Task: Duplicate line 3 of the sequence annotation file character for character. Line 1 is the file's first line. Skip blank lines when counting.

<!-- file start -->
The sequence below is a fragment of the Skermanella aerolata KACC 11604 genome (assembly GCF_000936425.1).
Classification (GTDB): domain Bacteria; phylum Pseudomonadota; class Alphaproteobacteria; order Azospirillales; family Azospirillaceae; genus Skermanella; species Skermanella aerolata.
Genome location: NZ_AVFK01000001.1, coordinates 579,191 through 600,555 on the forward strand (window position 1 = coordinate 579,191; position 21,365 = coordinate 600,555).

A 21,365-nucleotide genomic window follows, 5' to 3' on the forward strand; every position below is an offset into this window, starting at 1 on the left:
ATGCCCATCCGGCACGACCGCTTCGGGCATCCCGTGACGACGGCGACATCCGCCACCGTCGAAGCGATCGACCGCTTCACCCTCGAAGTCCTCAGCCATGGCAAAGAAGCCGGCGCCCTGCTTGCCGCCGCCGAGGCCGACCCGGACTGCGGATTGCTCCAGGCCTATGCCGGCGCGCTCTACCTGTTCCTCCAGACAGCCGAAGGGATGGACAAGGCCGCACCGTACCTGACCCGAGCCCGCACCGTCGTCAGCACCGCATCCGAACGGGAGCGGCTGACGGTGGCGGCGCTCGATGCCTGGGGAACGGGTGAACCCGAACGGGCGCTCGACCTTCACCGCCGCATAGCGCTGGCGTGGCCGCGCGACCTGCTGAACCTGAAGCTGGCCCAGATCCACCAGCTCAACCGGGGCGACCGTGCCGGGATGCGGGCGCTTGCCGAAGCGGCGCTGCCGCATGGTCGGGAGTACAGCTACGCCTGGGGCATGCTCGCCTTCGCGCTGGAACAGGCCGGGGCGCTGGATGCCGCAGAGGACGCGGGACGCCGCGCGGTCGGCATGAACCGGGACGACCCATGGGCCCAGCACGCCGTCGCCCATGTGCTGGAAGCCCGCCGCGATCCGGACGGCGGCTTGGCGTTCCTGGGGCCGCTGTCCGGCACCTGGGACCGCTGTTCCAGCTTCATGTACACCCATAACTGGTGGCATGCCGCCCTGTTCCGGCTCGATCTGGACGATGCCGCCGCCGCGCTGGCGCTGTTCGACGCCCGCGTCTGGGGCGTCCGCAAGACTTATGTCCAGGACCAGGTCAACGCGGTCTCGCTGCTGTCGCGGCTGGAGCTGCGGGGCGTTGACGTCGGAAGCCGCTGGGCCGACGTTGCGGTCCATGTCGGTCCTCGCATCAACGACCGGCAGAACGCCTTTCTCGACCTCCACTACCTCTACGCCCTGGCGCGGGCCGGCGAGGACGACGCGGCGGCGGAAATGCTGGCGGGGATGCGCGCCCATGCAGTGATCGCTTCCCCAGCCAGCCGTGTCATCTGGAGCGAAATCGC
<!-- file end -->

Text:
Genome location: NZ_AVFK01000001.1, coordinates 579,191 through 600,555 on the forward strand (window position 1 = coordinate 579,191; position 21,365 = coordinate 600,555).